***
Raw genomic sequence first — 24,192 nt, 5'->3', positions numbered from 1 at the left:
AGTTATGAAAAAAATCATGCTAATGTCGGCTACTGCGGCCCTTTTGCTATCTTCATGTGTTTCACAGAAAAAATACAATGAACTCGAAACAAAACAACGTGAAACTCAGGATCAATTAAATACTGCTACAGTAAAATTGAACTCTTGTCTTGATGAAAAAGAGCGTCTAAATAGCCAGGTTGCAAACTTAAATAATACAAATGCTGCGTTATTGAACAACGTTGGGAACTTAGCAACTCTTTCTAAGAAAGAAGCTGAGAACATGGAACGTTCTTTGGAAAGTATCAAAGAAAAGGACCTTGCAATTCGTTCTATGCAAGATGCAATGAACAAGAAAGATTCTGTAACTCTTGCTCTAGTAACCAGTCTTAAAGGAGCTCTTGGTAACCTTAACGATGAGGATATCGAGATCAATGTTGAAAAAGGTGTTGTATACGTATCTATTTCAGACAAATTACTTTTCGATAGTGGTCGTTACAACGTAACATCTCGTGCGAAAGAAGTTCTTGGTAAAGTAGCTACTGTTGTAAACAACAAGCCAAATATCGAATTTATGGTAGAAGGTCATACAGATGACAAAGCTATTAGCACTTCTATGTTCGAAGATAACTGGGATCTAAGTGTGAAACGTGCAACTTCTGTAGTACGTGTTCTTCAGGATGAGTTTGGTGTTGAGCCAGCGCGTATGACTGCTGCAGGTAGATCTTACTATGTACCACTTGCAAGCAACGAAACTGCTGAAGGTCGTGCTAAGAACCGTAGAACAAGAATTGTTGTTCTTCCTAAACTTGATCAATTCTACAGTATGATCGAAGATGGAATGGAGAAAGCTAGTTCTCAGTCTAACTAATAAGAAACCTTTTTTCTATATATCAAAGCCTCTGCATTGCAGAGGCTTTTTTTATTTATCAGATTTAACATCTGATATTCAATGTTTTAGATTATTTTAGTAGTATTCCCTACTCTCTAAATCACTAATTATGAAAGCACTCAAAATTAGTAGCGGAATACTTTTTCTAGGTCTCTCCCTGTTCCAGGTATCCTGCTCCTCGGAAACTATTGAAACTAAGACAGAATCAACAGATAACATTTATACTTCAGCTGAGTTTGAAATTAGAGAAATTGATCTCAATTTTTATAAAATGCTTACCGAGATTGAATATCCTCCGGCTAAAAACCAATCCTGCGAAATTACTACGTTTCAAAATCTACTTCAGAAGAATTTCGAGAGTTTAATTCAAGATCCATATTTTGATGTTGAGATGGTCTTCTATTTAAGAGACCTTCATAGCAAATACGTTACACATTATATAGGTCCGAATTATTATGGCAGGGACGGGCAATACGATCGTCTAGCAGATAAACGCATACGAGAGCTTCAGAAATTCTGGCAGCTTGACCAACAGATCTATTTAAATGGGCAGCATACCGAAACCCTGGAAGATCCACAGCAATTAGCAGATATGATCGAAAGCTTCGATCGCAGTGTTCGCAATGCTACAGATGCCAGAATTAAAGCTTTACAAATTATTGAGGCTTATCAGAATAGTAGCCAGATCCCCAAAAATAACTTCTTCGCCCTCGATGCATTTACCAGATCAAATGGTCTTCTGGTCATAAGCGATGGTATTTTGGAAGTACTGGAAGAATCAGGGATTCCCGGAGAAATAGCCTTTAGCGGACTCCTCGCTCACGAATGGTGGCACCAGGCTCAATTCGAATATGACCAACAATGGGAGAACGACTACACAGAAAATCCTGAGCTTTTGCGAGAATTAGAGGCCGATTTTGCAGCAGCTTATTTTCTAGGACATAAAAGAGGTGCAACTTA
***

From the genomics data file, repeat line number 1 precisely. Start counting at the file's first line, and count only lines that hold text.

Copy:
Raw genomic sequence first — 24,192 nt, 5'->3', positions numbered from 1 at the left: